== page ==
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Saving Money - Made Easy

Kirk McDougall's Rules of Saving Money
Make It Easy

Let the company you work for save money for you.  Many companies have savings programs, bond purchase programs, stock purchase programs, or something similar.  If your company does not have such a program you can try a bank.  Many banks have similar programs.  Just remember that the people in the bank are sales people no matter what they call themselves.  I am not saying that you should not trust the people at the banks but it is good to know that they are sales people and also how they get paid.

It is great to know the 3 Rules of Income but how does that help you unless you can save?  Well... read along and I will show you one thing I have done.

Here is my story.

   Saving money... How boring.  I could never save money, yet I was semi retired at 38, fully retired at 53, and spent over 3 full years vacationing.  So how did I do it?  Well... I made it easy.  I got someone else to do it for me.  The company I was working for had a stock purchase program.  But the stock market is scary.  Well.. it can be... if you are playing the stock market, but we are saving.  Saving is boring.  Remember?

The way the Stock Purchase Plan where I worked was that my company would take money off of my pay before I got to it*  which is the very best time to get money out of me.  Next they would buy shares in the company I worked for and hold on to them for me.  As a bonus the company kicked in some money and bought even more shares for me.  They increased the portion they kicked in each year until it reached 40%.  That is like getting a 40% raise on any money that I put into the program.

I wanted my money NOW to spend on all sorts of things.   Some of which were even important.  So I started with the minimum contribution and that way I did not have to give up much money.  After a few months in the program I noticed that something interesting happened.  I didn't miss the money.  I just went out and spent whatever I got paid while they slowly bought shares in the company for me.

The Stock Purchase Plan rules stated that I could sell my shares for cash anytime after I had owned them for 6 months or more so I waited until 6 months was up and I sold my shares keeping only a small amount so that I did not have to start over.  Now I had a big chunk of money as opposed to the piddly little amount that my company paid me.

Since that worked so well  I increased the amount of money I contributed.  I didn't miss that either so I increased my contribution bit by bit until I was at the maximum.  I continued to take out the money on a semi regular basis to buy larger purchases.

As life likes to do, it got in the way and I kind of forgot about the savings plan.  I did not notice that the company share price had been getting lower and lower.  When I found out that did not make me happy.  Eventually the share price went down to about a quarter of where it had been.  I was sad and did not take any more money out because I thought that I had lost most of it and there was no point.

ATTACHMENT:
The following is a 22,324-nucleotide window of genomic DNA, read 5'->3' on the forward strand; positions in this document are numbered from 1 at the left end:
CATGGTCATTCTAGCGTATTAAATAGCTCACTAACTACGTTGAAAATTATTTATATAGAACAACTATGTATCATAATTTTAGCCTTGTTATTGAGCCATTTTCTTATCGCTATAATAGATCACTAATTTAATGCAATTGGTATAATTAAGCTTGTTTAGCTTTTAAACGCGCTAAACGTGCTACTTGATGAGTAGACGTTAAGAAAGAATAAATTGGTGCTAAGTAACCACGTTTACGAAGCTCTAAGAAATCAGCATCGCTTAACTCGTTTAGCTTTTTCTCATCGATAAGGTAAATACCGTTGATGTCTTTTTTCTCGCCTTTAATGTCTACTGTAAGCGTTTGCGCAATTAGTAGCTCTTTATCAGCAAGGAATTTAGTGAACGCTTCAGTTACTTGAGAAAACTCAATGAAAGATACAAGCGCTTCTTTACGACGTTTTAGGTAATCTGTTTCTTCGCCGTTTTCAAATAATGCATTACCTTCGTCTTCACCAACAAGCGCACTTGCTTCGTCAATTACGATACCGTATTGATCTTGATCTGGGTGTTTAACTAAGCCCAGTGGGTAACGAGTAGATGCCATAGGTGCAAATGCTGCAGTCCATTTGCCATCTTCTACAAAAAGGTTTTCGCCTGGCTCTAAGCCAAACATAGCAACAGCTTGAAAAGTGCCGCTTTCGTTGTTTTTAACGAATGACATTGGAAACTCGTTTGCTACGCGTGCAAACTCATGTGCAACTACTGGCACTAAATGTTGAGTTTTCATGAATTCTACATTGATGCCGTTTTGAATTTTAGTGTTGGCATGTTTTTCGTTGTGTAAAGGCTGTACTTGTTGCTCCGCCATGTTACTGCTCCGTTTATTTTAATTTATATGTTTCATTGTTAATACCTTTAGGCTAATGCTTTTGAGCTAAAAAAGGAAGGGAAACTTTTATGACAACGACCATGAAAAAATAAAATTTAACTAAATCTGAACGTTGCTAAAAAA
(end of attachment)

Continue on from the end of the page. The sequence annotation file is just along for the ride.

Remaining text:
One day our company was bought out and we all had to sell our shares.  The offer for the company was around the same price as it had been when I first started to buy shares.  Remember how the share price had gone down to a quarter of where it had been?  Well... something magical had happened.  While the share price was so low, the company was able to buy many more shares for me**.  When the company was sold I had so many shares that I was very happy.   I had a lot of unexpected money to spend.

Not everyone will make this much money.  I was fortunate to be working for a company with a volatile share price.  Good things and bad things will happen.  This is an example of one of the good things that happened to me.

One of the first things that I did in the new company was to find out if they had a stock purchase program.  The new company did have a stock purchase plan so guess what I did.  Of course I joined the program and contributed the maximum.  Not only was I still getting my pay I was getting a big chunk of money every 6 months or so.

Make sure to get advice before making any large money decisions and remember free advice is worth what you pay for it.

*-This is known as Pay Yourself First.  No... this does not mean taking your money and spending it like crazy before the creditors get it.  It means letting your company (or whoever is trustworthy) stash your money away and then getting a huge chunk of money in a lump sum.  This will allow you to do a number of things you could not do and just possibly pay some of those creditors... you know... if you want to.

**-This is known as Dollar Cost Averaging.  Warning this explanation may involve numbers and math.  If you are squeamish please use caution.

I contribute $100.00 per month and the company contributes $40.00

Month 1
Share price = $2.00
$140.00 / $2.00 = 70 shares

Month 2 Stock market crash
Share price = $1.00
$140.00 / $1.00 = 140 shares 

Month 3 Stock market bounces back
I cash in
Share price = $2.00
140 + 70 = 210 shares
210 x $2.00 = $420.00

The company took $200.00 from my pay and I received $420.00

Your actual results may vary.

I am happy to chat with you about this or anything else I write.  Just message or email me.


Kirk McDougall Having A Perrier At The Royal Opera Cafe in Paris

Comments

  1. Great advice! Really liked how you explained Dollar Cost Averaging. Thanks!

    ReplyDelete

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